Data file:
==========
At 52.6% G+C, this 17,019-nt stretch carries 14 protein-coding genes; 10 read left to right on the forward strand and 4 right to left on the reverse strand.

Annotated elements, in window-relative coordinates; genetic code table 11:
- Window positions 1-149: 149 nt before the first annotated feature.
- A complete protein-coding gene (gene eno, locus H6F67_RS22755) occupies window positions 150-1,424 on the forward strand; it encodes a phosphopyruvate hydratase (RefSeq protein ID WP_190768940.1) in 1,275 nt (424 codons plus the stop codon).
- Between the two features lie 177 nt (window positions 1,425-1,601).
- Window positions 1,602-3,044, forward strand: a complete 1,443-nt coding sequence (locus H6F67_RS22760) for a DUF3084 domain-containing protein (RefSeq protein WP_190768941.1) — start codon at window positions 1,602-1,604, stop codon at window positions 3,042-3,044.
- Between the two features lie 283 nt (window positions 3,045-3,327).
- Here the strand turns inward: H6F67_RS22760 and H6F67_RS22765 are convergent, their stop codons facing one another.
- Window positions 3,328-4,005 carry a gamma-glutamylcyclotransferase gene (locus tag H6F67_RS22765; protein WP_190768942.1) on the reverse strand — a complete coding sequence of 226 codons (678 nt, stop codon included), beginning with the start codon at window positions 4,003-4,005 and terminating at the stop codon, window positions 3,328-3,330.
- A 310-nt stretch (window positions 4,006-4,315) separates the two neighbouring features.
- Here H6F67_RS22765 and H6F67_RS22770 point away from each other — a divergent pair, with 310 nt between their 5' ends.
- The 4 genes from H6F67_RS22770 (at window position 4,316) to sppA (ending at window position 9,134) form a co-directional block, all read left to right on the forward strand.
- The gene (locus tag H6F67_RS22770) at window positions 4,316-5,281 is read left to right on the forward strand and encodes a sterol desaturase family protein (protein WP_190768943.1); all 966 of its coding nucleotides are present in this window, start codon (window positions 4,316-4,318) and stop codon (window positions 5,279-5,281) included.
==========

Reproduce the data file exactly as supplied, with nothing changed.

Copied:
At 52.6% G+C, this 17,019-nt stretch carries 14 protein-coding genes; 10 read left to right on the forward strand and 4 right to left on the reverse strand.

Annotated elements, in window-relative coordinates; genetic code table 11:
- Window positions 1-149: 149 nt before the first annotated feature.
- A complete protein-coding gene (gene eno, locus H6F67_RS22755) occupies window positions 150-1,424 on the forward strand; it encodes a phosphopyruvate hydratase (RefSeq protein ID WP_190768940.1) in 1,275 nt (424 codons plus the stop codon).
- Between the two features lie 177 nt (window positions 1,425-1,601).
- Window positions 1,602-3,044, forward strand: a complete 1,443-nt coding sequence (locus H6F67_RS22760) for a DUF3084 domain-containing protein (RefSeq protein WP_190768941.1) — start codon at window positions 1,602-1,604, stop codon at window positions 3,042-3,044.
- Between the two features lie 283 nt (window positions 3,045-3,327).
- Here the strand turns inward: H6F67_RS22760 and H6F67_RS22765 are convergent, their stop codons facing one another.
- Window positions 3,328-4,005 carry a gamma-glutamylcyclotransferase gene (locus tag H6F67_RS22765; protein WP_190768942.1) on the reverse strand — a complete coding sequence of 226 codons (678 nt, stop codon included), beginning with the start codon at window positions 4,003-4,005 and terminating at the stop codon, window positions 3,328-3,330.
- A 310-nt stretch (window positions 4,006-4,315) separates the two neighbouring features.
- Here H6F67_RS22765 and H6F67_RS22770 point away from each other — a divergent pair, with 310 nt between their 5' ends.
- The 4 genes from H6F67_RS22770 (at window position 4,316) to sppA (ending at window position 9,134) form a co-directional block, all read left to right on the forward strand.
- The gene (locus tag H6F67_RS22770) at window positions 4,316-5,281 is read left to right on the forward strand and encodes a sterol desaturase family protein (protein WP_190768943.1); all 966 of its coding nucleotides are present in this window, start codon (window positions 4,316-4,318) and stop codon (window positions 5,279-5,281) included.